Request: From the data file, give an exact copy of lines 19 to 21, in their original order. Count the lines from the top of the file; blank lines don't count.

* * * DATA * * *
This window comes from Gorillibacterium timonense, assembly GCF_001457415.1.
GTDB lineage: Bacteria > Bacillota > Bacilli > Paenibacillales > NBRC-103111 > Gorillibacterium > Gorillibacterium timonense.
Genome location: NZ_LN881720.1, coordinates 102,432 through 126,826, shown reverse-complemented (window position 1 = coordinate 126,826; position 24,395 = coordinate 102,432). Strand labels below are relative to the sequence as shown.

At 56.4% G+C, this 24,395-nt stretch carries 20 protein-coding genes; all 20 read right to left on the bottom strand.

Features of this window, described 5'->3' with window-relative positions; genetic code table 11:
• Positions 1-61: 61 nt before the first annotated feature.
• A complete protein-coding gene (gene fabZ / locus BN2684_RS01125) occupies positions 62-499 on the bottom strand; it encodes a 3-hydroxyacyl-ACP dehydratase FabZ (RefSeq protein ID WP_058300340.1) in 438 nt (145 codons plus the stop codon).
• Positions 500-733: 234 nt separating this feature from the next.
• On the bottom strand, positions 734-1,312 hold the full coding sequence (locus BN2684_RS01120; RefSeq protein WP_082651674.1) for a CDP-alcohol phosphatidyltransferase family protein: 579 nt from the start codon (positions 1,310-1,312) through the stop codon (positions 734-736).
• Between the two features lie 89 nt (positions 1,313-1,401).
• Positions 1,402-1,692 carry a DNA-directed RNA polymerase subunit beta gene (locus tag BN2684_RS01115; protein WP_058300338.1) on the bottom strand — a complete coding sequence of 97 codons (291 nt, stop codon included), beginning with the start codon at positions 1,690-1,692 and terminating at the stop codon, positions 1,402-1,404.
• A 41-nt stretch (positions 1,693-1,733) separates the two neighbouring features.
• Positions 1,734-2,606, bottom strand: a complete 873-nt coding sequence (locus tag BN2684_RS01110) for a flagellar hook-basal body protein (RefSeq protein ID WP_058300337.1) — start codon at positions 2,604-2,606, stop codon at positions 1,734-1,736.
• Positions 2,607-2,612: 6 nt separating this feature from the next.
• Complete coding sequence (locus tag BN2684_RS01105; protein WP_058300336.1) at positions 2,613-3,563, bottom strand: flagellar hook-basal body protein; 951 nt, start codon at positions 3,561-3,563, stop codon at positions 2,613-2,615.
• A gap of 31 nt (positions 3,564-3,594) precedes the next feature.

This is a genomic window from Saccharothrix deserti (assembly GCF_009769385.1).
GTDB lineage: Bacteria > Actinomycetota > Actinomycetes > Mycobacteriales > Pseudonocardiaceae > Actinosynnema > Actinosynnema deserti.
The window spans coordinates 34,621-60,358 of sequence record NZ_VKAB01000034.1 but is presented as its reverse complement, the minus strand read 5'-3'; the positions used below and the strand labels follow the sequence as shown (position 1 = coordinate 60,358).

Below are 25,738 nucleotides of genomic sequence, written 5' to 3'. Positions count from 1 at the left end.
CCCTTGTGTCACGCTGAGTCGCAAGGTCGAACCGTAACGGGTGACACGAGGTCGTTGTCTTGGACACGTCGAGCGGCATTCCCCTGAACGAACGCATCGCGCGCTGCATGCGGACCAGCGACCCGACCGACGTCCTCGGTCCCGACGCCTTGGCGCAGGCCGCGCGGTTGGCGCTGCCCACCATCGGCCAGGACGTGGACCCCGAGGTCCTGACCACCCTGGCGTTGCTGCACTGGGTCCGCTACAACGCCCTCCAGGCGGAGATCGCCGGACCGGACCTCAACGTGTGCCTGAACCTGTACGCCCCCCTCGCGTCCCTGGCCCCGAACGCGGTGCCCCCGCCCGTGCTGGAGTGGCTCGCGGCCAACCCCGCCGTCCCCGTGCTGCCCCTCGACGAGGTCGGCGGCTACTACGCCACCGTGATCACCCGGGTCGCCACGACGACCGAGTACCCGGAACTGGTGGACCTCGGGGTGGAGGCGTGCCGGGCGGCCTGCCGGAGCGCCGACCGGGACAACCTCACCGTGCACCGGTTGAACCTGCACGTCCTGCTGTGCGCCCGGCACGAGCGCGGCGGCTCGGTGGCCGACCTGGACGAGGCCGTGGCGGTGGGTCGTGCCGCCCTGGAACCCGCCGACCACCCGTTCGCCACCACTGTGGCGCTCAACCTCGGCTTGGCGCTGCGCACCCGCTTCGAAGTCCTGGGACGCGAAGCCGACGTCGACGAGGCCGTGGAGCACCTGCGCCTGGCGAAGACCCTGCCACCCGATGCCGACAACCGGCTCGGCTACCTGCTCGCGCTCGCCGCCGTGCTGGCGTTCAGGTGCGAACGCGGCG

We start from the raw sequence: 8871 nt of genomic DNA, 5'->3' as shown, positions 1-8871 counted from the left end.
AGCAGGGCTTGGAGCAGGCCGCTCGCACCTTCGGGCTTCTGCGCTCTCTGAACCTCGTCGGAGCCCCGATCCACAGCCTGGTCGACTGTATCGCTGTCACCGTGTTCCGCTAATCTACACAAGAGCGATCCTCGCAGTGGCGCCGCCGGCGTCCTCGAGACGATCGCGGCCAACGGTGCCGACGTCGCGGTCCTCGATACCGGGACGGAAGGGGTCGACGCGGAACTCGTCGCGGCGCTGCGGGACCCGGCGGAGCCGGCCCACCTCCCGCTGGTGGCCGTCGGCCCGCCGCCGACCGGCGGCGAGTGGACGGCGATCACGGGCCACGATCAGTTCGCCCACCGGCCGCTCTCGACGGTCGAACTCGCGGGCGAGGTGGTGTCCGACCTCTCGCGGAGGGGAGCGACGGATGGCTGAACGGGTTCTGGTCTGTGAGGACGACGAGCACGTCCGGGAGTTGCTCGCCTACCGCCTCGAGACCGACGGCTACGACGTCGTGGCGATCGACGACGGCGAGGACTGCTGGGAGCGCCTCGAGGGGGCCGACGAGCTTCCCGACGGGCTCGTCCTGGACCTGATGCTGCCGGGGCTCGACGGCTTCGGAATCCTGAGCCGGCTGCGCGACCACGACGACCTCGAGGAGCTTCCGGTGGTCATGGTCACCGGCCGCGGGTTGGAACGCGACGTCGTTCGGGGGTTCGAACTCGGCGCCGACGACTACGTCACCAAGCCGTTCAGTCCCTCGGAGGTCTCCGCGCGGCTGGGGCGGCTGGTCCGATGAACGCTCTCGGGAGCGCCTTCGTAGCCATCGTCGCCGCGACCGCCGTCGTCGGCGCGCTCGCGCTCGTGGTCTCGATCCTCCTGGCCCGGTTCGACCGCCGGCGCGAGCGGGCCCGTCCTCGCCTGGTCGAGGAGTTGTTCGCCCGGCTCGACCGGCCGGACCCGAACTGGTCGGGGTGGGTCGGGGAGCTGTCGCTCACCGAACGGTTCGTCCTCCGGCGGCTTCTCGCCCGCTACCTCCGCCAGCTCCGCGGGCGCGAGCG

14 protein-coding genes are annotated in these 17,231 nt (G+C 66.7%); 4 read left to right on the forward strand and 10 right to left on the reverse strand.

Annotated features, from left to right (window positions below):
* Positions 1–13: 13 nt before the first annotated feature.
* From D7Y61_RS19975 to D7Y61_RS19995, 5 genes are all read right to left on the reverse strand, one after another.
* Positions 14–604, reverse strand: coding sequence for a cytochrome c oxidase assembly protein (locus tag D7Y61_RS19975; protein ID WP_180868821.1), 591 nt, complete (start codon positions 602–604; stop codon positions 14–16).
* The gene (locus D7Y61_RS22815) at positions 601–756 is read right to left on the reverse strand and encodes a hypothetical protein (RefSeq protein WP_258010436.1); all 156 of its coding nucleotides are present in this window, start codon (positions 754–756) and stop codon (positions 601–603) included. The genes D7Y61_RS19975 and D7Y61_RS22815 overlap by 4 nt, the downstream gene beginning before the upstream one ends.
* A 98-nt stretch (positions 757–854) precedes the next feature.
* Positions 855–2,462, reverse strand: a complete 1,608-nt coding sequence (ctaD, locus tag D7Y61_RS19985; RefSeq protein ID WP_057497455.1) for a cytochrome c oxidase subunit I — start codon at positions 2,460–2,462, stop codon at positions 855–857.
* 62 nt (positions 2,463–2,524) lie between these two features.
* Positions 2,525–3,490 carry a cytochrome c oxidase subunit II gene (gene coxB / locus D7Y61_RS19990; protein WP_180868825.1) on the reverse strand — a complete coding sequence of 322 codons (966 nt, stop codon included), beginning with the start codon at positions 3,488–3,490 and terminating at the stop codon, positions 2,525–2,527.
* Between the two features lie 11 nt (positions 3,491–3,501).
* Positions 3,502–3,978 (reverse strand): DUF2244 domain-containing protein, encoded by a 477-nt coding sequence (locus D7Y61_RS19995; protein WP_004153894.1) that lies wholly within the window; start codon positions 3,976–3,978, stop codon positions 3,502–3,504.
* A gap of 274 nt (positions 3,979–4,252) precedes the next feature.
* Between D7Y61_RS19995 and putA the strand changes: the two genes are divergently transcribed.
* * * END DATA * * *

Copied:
The window spans coordinates 34,621-60,358 of sequence record NZ_VKAB01000034.1 but is presented as its reverse complement, the minus strand read 5'-3'; the positions used below and the strand labels follow the sequence as shown (position 1 = coordinate 60,358).

Below are 25,738 nucleotides of genomic sequence, written 5' to 3'. Positions count from 1 at the left end.
CCCTTGTGTCACGCTGAGTCGCAAGGTCGAACCGTAACGGGTGACACGAGGTCGTTGTCTTGGACACGTCGAGCGGCATTCCCCTGAACGAACGCATCGCGCGCTGCATGCGGACCAGCGACCCGACCGACGTCCTCGGTCCCGACGCCTTGGCGCAGGCCGCGCGGTTGGCGCTGCCCACCATCGGCCAGGACGTGGACCCCGAGGTCCTGACCACCCTGGCGTTGCTGCACTGGGTCCGCTACAACGCCCTCCAGGCGGAGATCGCCGGACCGGACCTCAACGTGTGCCTGAACCTGTACGCCCCCCTCGCGTCCCTGGCCCCGAACGCGGTGCCCCCGCCCGTGCTGGAGTGGCTCGCGGCCAACCCCGCCGTCCCCGTGCTGCCCCTCGACGAGGTCGGCGGCTACTACGCCACCGTGATCACCCGGGTCGCCACGACGACCGAGTACCCGGAACTGGTGGACCTCGGGGTGGAGGCGTGCCGGGCGGCCTGCCGGAGCGCCGACCGGGACAACCTCACCGTGCACCGGTTGAACCTGCACGTCCTGCTGTGCGCCCGGCACGAGCGCGGCGGCTCGGTGGCCGACCTGGACGAGGCCGTGGCGGTGGGTCGTGCCGCCCTGGAACCCGCCGACCACCCGTTCGCCACCACTGTGGCGCTCAACCTCGGCTTGGCGCTGCGCACCCGCTTCGAAGTCCTGGGACGCGAAGCCGACGTCGACGAGGCCGTGGAGCACCTGCGCCTGGCGAAGACCCTGCCACCCGATGCCGACAACCGGCTCGGCTACCTGCTCGCGCTCGCCGCCGTGCTGGCGTTCAGGTGCGAACGCGGCG